The seminar on Culture of Indigo - Exploring the Asian Panorama: Plant, Process, Product, Power, was held in 2007. It was designed to explore the varieties of the plant known in India as Indigofera tinctoria (plant), from which the dye was extracted (process). The seminar endeavoured to re-examine the socio-political results of the imposition of the synthetic dye on subjugated people. It also aimed at identifying the methods of extracting natural Indigo through indigenous technologies of long continuity. Alongside, of course, was the magnetic attraction of the natural Indigo and its use in the vast vista of the artistic traditions of Asia. The canvas was pretty large.
The seminar, the exhibition, and the workshops were all parts of a cohesive whole. For us at the II C- Asia Project, this was an energising exercise, which could not have been accomplished without the active participation of specialists from diverse disciplines from many parts of Asia.
It was appropriate to invite Gopalkrishna Gandhi, grandson of Mahatma Gandhi, to inaugurate the seminar. He represented the continuity of the tradition as also the concern with modern movements with regard to Indigo at both political and artistic levels. Though originally perplexed by the seminar theme, on deeper reflection, he consented. In his inimitable ability to juxtapose the past and the present, the political and the cultural, he recalled the story of Indigo in India as 'the story of marginalisation, an attempted marginalisation of Indian peasants by British planters, of British planters by certain captains of western industry, of that industry by new changes in European technologies in chemical synthesising. It is the story of the marginalisation of the hand-crafted by the mass-produced, of colour by colouration, of the good earth's pigment by a value-neutral laboratory's canned or caked product in paints. It is also inevitably about the marginalisation of peasants, planters, farms, factories, industry, commerce and technology, all put together, by imperial power and colonial expansion.' His brilliant address was heard with rapt attention and all initial scepticism was duly silenced. We chose to include his scintillating presentation as the Foreword to this book.
The seminar had four sessions: (i) Plant and Scientific Dimensions; (ii) Product: Archaeology, Ethnology; (iii) Profit and Power: A Global Trade before Globalisation; and (iv) Contemporary Issues. Papers were sequentially presented keeping in view the logic of the seminar. The first session, chaired by internationally known botanist, Prof. H.Y. Mohan Ram, concentrated on the plant and its scientific dimensions. He introspected on how the humans identified a plant which would give the colour blue, Neel. The colour, lying dormant, may be unseen in the plant. It is through a very complex process of extraction and oxidation that one identifies the blue colour. No wonder the blue colour has attracted humans from prehistoric times. There have been different ways of extracting this colour in different civilisations. One can only surmise how Mesopotamians extracted the colour and used it in their textiles as far back as 3000 BC. Or how did the Egyptians extract blue and use it for mummies? There are other countless examples.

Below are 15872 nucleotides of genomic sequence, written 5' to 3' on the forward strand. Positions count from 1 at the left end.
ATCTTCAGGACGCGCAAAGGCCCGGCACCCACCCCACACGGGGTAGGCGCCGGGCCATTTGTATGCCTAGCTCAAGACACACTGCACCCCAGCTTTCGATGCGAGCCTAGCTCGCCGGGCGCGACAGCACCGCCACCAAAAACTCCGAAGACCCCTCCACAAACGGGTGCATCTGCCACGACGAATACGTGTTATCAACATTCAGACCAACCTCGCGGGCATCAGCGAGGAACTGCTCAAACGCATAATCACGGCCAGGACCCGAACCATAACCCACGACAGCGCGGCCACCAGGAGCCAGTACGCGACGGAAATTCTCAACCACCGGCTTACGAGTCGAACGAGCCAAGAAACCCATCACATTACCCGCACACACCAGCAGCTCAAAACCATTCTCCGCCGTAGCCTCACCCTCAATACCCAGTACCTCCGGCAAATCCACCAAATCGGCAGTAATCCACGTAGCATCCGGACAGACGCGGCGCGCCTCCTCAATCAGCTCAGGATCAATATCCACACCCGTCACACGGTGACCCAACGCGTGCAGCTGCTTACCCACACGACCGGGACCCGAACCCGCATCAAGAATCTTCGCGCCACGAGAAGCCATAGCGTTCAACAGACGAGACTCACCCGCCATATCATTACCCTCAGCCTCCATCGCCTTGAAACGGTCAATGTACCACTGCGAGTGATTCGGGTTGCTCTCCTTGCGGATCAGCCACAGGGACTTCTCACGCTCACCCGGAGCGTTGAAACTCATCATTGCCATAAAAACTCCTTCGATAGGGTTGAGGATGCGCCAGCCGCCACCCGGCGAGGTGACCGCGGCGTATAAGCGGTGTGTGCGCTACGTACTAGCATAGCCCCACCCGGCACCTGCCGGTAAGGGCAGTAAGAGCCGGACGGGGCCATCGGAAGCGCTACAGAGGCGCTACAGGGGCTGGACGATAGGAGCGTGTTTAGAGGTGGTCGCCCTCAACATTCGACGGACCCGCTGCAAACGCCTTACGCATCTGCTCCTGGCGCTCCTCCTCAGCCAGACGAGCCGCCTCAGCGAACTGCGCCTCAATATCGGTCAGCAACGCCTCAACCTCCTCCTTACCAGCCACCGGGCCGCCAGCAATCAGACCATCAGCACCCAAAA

Prof. Mohan Ram and Gita Mathur also observe that although less common in plants, blue is essential to plant life. It is important for growth and development, as it mediates light responses through phytochrome pigment. In addition to its ornamental and aesthetic value in flowers, blue protects plants from herbivory. Blue pigments in fruits and vegetables have important antioxidant properties for improving human health.
Dr M. Sanjappa, former Director, Botanical Survey of India, Kolkata, in a comprehensive and well-documented paper, narrates the history of the plant, its numerous varieties and its spread across the world. Egyptian funerary clothes dating between 2300 and 1880 Be are reported to have been dyed with Indigo. The dye has a mention in Sanskrit writings of that period. Dr Sanjappa draws attention to the fact that 60 species and 10 varieties of Indigofera are available in India. These plants are also used in medicine and as green manure, cover crop, fodder, and ornamentals. The first section of the exhibition, which displayed live potted plants brought by the Botanical Survey of India, Kolkata, complemented this paper.
In an illuminating paper, Dr T.S. Nayar of the Tropical Botanical Garden and Research Institute, Thiruvananthapuram, says that blue and green are the prominent colours used in ancient art forms of Kerala. Mural artists use them to depict different mythological characters. He points out that a botanical investigation into these colours reveals that the main source of blue and green, especially in murals, is still Indigofera tinctoria L. He suggests that at a time when natural products are being substituted by chemical compounds in ancient art forms, documentation of ancient knowledge system that recommended employment of natural product, such as Indigo, has high relevance.
Two other papers by Vijaykumar Menon, an art historian of Jnanasramam, in Wadakkancheri, Thrissur district, and by K. U. Krishnakumar, Principal, Institute of Mural Painting, Guruvayur, mention that in classical and folk traditions along with rituals in Kerala-face and body painting, floor pictures, mural paintings, and costumes for performances-only five colours are used, that is yellow, red, green, black, and white. One important aspect is that while blue is absent in these visuals, it constitutes the base for green colour. Menon suggests that the aesthetic dimensions of the five colours need to be investigated Krishnakumar points out that the Kerala mural painting tradition strictly follows the Panchavarna (five colours) in colour rendering. The paintings on temple walls in Kerala re in evidence from AD 9th century onwards and become significant by the 16th century.